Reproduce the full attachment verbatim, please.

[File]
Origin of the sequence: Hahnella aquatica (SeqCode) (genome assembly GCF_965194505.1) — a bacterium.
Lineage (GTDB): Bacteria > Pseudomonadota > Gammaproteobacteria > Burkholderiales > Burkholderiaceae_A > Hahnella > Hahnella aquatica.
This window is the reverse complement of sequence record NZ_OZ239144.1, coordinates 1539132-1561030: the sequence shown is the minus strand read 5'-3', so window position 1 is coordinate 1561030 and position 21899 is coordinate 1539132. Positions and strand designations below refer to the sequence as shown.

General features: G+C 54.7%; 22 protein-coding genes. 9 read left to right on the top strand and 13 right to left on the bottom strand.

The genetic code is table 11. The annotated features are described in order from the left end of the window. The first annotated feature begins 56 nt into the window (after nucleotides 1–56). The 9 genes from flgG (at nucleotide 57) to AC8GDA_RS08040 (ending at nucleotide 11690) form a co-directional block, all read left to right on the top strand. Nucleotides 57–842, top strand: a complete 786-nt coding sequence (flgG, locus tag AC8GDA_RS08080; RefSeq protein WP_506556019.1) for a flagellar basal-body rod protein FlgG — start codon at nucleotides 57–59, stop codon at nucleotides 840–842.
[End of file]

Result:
Origin of the sequence: Hahnella aquatica (SeqCode) (genome assembly GCF_965194505.1) — a bacterium.
Lineage (GTDB): Bacteria > Pseudomonadota > Gammaproteobacteria > Burkholderiales > Burkholderiaceae_A > Hahnella > Hahnella aquatica.
This window is the reverse complement of sequence record NZ_OZ239144.1, coordinates 1539132-1561030: the sequence shown is the minus strand read 5'-3', so window position 1 is coordinate 1561030 and position 21899 is coordinate 1539132. Positions and strand designations below refer to the sequence as shown.

General features: G+C 54.7%; 22 protein-coding genes. 9 read left to right on the top strand and 13 right to left on the bottom strand.

The genetic code is table 11. The annotated features are described in order from the left end of the window. The first annotated feature begins 56 nt into the window (after nucleotides 1–56). The 9 genes from flgG (at nucleotide 57) to AC8GDA_RS08040 (ending at nucleotide 11690) form a co-directional block, all read left to right on the top strand. Nucleotides 57–842, top strand: a complete 786-nt coding sequence (flgG, locus tag AC8GDA_RS08080; RefSeq protein WP_506556019.1) for a flagellar basal-body rod protein FlgG — start codon at nucleotides 57–59, stop codon at nucleotides 840–842.